Nighttime waking generally causes greater concern among parents since it interferes with the family routine, especially if multiple episodes occur during a single night.8 The majority of studies that have investigated the prevalence of co-sleeping and nighttime waking were carried out in developed countries and information on the epidemiology of these characteristics of sleep in developing countries is scarce.

The objective of this study was to investigate the prevalence and factors associated with co-sleeping and nighttime waking among the children in the Pelotas 2004 cohort, in the South of Brazil, as they reach 12 months of age.

 

Methods

The methodology employed to enroll the cohort of all births in Pelotas in 2004 can be found in an earlier publication.15 Briefly, all babies born between the 1st of January, 2004 and the 31st of December, 2004 to mothers resident in Pelotas or Jardim América (a neighborhood that is contiguous with the city of Pelotas), at any of the city's five hospitals with maternity units were enrolled in the cohort. To date, in addition to the perinatal investigations carried out at the hospitals, these children have been visited at home at 3, 12 and 24 months of age. The information used in this study was collected at the hospitals perinatally and at the 12-month visits.

The perinatal survey included a questionnaire asking mothers about the socioeconomic conditions of their families, paid maternal employment during pregnancy, educational level, age, parity and type of delivery. Socioeconomic status was defined according to the National Association of Market Research Companies (ANEP - Associação Nacional de Empresas de Pesquisa),16 which classifies families in descending order, from A to E according to their possessions and the educational level of the head of the family. Due to the small number of families classified as on the extremities of this scale, the classes were regrouped into three categories: A/B, C and D/E. Paid maternal employment was categorized as present or absent. The mothers' educational level was measured in the number of academic years in which they had passed the end of year examinations. Maternal age was recorded in full years on the date of delivery. Type of delivery was classified as either normal (vaginal) or caesarian.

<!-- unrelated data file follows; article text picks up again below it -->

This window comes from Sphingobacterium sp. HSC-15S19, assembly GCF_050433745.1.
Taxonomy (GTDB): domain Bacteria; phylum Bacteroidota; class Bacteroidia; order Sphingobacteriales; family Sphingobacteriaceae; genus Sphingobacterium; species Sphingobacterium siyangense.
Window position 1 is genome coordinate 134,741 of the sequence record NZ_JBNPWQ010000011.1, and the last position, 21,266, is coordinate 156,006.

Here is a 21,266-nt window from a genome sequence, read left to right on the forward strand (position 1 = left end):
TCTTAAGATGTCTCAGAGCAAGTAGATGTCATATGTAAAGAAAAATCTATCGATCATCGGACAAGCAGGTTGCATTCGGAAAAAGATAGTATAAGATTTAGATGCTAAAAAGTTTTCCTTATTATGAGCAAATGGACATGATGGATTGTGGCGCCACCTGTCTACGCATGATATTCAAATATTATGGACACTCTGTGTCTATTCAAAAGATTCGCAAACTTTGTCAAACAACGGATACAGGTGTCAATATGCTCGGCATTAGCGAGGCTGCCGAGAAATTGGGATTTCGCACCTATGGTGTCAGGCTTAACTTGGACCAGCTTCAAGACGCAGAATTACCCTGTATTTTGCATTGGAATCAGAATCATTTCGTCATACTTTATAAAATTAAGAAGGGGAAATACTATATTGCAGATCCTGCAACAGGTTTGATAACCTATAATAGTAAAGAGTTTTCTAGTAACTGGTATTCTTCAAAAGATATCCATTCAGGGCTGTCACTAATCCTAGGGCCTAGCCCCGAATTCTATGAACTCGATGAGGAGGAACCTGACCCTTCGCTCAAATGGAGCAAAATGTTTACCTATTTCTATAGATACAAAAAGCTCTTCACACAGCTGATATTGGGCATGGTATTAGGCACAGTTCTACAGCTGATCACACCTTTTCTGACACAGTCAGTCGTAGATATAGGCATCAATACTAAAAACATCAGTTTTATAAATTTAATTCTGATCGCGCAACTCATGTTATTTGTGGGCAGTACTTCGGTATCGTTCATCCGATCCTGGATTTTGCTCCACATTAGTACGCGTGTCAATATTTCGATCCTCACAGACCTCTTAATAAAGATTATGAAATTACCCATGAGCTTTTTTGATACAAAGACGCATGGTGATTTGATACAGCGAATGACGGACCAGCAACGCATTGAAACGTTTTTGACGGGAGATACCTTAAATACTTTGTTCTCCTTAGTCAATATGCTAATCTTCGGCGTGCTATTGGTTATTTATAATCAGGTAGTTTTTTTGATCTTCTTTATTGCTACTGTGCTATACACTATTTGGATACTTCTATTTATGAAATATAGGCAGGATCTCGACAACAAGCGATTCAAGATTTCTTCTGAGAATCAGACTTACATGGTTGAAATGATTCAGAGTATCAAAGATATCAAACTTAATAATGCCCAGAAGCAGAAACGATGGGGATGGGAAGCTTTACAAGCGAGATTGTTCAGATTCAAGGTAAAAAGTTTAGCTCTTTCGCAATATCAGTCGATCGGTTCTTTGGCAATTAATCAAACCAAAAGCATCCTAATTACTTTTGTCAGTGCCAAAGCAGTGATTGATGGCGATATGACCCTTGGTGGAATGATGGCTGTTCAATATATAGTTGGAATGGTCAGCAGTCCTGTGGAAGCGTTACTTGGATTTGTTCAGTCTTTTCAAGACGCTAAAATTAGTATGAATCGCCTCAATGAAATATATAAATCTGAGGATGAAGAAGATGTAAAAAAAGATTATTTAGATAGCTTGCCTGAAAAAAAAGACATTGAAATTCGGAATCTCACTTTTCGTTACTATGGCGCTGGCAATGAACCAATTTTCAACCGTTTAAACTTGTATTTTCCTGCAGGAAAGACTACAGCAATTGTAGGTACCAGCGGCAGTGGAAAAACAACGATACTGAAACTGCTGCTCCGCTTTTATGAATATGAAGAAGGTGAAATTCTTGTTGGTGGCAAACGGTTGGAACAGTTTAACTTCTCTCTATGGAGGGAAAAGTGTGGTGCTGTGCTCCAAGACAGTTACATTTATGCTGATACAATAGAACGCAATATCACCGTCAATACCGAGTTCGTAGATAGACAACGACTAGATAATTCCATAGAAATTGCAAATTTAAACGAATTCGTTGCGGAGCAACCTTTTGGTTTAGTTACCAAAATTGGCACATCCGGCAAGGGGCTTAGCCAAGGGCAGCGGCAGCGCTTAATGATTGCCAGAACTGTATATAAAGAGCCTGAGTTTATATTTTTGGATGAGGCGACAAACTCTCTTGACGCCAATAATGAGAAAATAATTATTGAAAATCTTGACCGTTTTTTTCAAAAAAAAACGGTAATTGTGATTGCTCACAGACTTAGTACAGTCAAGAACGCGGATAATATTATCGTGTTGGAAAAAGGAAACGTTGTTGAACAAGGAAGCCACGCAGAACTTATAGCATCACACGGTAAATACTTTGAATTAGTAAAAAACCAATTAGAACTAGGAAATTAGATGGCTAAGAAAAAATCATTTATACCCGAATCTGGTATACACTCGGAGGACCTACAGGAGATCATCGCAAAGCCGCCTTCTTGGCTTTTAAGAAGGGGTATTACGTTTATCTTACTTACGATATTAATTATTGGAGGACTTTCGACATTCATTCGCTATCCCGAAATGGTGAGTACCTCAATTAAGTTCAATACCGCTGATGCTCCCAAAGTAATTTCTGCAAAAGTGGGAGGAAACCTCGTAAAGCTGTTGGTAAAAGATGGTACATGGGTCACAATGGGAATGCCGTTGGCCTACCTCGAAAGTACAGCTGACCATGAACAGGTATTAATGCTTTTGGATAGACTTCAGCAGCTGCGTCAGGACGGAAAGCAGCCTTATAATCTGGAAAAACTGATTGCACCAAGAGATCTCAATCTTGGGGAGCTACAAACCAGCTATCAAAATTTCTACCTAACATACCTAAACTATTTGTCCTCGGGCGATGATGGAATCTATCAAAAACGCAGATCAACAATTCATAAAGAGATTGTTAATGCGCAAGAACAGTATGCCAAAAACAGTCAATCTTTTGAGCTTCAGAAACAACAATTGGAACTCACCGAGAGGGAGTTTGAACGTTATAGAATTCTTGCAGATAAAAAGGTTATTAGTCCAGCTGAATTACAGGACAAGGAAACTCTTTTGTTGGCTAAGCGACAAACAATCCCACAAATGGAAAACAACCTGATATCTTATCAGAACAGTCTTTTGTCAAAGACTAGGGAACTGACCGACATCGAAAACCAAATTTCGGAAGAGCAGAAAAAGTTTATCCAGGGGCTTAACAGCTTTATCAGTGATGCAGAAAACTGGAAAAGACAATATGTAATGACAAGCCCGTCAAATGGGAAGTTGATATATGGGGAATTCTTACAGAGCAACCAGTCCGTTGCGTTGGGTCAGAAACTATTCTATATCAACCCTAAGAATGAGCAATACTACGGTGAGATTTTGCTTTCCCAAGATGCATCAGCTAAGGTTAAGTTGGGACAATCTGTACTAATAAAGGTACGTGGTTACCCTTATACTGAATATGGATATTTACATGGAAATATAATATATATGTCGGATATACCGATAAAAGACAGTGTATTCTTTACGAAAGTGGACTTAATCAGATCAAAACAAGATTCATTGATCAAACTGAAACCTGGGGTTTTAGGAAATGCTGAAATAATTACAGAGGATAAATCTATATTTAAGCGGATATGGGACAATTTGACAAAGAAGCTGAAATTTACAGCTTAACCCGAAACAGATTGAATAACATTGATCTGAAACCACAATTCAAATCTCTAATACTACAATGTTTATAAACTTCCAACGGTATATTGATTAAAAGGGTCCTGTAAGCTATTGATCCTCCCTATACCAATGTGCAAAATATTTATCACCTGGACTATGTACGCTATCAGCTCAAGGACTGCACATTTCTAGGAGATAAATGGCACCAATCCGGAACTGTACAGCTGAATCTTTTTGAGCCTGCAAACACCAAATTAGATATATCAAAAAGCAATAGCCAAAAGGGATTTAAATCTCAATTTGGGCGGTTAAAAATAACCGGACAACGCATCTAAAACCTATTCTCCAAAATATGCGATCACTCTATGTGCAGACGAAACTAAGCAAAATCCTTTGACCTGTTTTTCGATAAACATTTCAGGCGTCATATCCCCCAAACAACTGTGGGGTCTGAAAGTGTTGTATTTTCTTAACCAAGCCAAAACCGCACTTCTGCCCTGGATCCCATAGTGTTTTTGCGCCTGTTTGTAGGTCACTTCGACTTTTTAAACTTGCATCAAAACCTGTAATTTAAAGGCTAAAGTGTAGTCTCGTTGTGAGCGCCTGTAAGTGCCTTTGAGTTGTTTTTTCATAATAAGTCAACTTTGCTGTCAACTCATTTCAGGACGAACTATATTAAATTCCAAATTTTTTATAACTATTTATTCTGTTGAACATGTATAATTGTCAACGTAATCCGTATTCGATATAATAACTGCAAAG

The following information on the infants was also recorded: sex, weight, gestational age and neonatal intercurrent conditions. All newborn infants were weighed using a digital balance (accurate to 100 g) and their gestational ages estimated according to the Dubowitz scale.17 Infants were defined as premature if they had been born before completing their 37th week of gestation. Intercurrent neonatal conditions reported by the mother (admission to a neonatal intensive or semi-intensive care unit) were recorded. Children born weighing less than 2,500 g were defined as low birth weight infants.

At the 12-month home visit mothers were interviewed about their children's habitual sleep patterns and about the characteristics of their sleep during the previous two weeks. The place where the child was sleeping was investigated and the mother was asked whether the child shared a bed with adults or other children; how long the child spent asleep each night; whether there were any problems with going to sleep; whether the child wakes at night; whether the child feeds at night; what time the child normally goes to sleep and wakes up; what her (the mother's) own perception of her child's sleep was and whether the child's sleep patterns negatively affect her wellbeing; and also who usually looks after her child at bedtime and when waking up. Co-sleeping was defined as habitual sharing of a bed with any other person (adult or child), during part or all of the night. Nighttime waking was surveyed using the question, "Does the child wake up in the middle of the night?". The sleep pattern during the previous 2 weeks was investigated in terms of the number of naps during the day and the frequency of waking up during the night.